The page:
Amelia Earhart

Amelia Mary Earhart, (born July 24, 1897; missing July 2, 1937) was a noted American aviation pioneer and author. Earhart was the first woman to receive the Distinguished Flying Cross, awarded for becoming the first aviatrix to fly solo across the Atlantic Ocean. During an attempt to make a circumnavigational flight of the globe in 1937 in a Purdue-funded Lockheed L-10 Electra, Earhart disappeared over the central Pacific Ocean near Howland Island. Fascination with her life, career and disappearance continues to this day.

•Woman’s world altitude record: 14,000 ft (1922)
•First woman to fly the Atlantic (1928)
•Speed records for 100 km (and with 500 lb (230 kg) cargo) (1931)
•First woman to fly an autogyro (1931)
•Altitude record for autogyros: 15,000 ft (1931)
•First person to cross the U.S. in an autogyro (1932)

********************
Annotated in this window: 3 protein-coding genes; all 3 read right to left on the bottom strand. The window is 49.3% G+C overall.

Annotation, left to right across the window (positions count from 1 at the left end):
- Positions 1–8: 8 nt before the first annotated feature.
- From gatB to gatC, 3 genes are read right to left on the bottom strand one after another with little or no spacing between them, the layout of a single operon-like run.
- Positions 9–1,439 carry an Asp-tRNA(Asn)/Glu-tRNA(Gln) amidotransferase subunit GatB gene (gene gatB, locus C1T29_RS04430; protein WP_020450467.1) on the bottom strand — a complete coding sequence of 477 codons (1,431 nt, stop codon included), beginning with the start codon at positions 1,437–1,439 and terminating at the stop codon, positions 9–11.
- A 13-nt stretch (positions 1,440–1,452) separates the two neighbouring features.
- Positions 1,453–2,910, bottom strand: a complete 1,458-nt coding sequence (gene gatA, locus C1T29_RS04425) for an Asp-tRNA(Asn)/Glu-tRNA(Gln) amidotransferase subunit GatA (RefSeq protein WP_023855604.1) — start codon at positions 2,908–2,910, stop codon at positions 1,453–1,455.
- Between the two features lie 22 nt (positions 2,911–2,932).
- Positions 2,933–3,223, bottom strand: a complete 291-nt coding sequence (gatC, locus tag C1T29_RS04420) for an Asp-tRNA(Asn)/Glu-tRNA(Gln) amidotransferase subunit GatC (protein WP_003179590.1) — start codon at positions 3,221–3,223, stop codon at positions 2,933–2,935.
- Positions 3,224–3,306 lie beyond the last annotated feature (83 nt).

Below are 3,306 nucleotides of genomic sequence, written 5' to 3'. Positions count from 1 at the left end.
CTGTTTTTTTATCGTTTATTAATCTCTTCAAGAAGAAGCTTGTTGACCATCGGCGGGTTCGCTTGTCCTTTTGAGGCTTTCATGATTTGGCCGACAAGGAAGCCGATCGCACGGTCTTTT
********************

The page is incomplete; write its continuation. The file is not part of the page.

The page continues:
•First woman to fly the Atlantic solo (1932)
•First person to fly the Atlantic twice (1932)
•First woman to receive the Distinguished Flying Cross (1932)
•First woman to fly non-stop, coast-to-coast across the U.S. (1933)
•Woman’s speed transcontinental record (1933)
•First person to fly solo between Honolulu, Hawaii and Oakland, California (1935)
•First person to fly solo from Los Angeles, California to Mexico City, Mexico (1935)
•First person to fly solo nonstop from Mexico City, Mexico to Newark, New Jersey (1935)
•Speed record for east-to-west flight from Oakland, California to Honolulu, Hawaii (1937) “The most difficult thing is the decision to act, the rest is merely tenacity. The fears are paper tigers. You can do anything you decide to do. You can act to change and control your life; and the procedure, the process is its own reward”. Amelia Earhart.